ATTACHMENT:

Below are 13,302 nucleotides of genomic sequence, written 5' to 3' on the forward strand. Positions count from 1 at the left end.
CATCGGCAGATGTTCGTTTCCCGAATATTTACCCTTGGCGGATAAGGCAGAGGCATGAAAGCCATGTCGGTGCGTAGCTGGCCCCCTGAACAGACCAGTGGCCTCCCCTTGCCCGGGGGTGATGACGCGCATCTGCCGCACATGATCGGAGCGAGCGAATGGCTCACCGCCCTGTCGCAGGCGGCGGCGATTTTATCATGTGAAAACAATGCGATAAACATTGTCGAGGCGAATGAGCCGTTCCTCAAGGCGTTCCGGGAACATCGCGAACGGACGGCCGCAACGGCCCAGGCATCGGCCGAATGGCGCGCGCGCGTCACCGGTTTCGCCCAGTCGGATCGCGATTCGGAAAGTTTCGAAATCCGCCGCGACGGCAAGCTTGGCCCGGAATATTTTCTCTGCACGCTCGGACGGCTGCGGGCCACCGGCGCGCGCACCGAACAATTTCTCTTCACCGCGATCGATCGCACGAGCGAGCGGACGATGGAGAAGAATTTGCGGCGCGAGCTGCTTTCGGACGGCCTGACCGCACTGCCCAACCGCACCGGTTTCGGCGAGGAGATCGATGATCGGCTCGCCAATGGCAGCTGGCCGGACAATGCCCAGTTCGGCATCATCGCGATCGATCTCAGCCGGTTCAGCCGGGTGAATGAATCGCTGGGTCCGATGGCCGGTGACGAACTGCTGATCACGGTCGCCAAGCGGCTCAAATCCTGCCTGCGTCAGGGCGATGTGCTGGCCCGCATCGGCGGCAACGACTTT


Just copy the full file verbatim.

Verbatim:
Below are 13,302 nucleotides of genomic sequence, written 5' to 3' on the forward strand. Positions count from 1 at the left end.
CATCGGCAGATGTTCGTTTCCCGAATATTTACCCTTGGCGGATAAGGCAGAGGCATGAAAGCCATGTCGGTGCGTAGCTGGCCCCCTGAACAGACCAGTGGCCTCCCCTTGCCCGGGGGTGATGACGCGCATCTGCCGCACATGATCGGAGCGAGCGAATGGCTCACCGCCCTGTCGCAGGCGGCGGCGATTTTATCATGTGAAAACAATGCGATAAACATTGTCGAGGCGAATGAGCCGTTCCTCAAGGCGTTCCGGGAACATCGCGAACGGACGGCCGCAACGGCCCAGGCATCGGCCGAATGGCGCGCGCGCGTCACCGGTTTCGCCCAGTCGGATCGCGATTCGGAAAGTTTCGAAATCCGCCGCGACGGCAAGCTTGGCCCGGAATATTTTCTCTGCACGCTCGGACGGCTGCGGGCCACCGGCGCGCGCACCGAACAATTTCTCTTCACCGCGATCGATCGCACGAGCGAGCGGACGATGGAGAAGAATTTGCGGCGCGAGCTGCTTTCGGACGGCCTGACCGCACTGCCCAACCGCACCGGTTTCGGCGAGGAGATCGATGATCGGCTCGCCAATGGCAGCTGGCCGGACAATGCCCAGTTCGGCATCATCGCGATCGATCTCAGCCGGTTCAGCCGGGTGAATGAATCGCTGGGTCCGATGGCCGGTGACGAACTGCTGATCACGGTCGCCAAGCGGCTCAAATCCTGCCTGCGTCAGGGCGATGTGCTGGCCCGCATCGGCGGCAACGACTTT